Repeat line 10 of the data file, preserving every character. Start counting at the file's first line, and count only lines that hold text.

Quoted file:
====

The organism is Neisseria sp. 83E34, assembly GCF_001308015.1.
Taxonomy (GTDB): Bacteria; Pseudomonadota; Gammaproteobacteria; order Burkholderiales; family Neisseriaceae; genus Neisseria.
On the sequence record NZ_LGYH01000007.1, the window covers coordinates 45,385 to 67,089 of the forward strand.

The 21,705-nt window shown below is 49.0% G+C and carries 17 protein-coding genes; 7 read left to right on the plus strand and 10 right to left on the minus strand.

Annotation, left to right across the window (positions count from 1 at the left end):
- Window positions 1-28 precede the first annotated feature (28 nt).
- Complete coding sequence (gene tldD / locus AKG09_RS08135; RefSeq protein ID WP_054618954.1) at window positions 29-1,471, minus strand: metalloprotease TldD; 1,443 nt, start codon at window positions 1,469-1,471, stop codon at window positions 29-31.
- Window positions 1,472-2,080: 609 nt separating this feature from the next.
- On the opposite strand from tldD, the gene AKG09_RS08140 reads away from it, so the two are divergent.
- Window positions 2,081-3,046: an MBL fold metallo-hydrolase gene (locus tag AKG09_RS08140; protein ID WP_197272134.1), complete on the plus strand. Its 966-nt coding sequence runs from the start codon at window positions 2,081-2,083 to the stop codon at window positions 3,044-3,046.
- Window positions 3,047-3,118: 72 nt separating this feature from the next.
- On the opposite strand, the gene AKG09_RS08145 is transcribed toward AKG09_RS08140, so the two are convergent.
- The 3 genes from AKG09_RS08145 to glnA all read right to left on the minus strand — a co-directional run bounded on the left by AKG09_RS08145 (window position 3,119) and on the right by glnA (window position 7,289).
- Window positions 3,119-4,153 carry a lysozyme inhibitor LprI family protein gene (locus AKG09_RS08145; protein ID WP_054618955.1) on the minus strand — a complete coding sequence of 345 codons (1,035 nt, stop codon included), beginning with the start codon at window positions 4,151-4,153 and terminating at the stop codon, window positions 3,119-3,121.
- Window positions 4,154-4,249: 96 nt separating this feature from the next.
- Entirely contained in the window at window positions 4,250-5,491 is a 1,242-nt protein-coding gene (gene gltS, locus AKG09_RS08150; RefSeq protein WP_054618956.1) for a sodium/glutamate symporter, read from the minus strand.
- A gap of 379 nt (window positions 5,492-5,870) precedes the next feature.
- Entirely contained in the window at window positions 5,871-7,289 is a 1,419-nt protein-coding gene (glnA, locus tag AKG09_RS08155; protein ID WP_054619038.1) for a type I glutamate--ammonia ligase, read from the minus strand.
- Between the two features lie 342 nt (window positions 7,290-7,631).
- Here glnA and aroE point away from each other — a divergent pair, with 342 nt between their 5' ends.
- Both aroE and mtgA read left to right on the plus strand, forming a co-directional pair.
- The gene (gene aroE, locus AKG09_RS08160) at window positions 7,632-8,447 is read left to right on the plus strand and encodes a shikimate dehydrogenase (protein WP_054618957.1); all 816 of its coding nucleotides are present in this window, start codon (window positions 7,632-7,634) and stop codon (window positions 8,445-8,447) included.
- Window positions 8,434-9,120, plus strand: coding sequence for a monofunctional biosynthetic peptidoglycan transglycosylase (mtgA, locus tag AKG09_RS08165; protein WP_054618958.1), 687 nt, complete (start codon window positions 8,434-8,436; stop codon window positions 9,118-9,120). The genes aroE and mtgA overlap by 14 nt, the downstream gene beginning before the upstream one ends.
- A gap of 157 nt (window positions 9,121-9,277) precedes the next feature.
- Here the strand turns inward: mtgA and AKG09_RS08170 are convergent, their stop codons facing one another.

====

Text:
- Window positions 2,081-3,046: an MBL fold metallo-hydrolase gene (locus tag AKG09_RS08140; protein ID WP_197272134.1), complete on the plus strand. Its 966-nt coding sequence runs from the start codon at window positions 2,081-2,083 to the stop codon at window positions 3,044-3,046.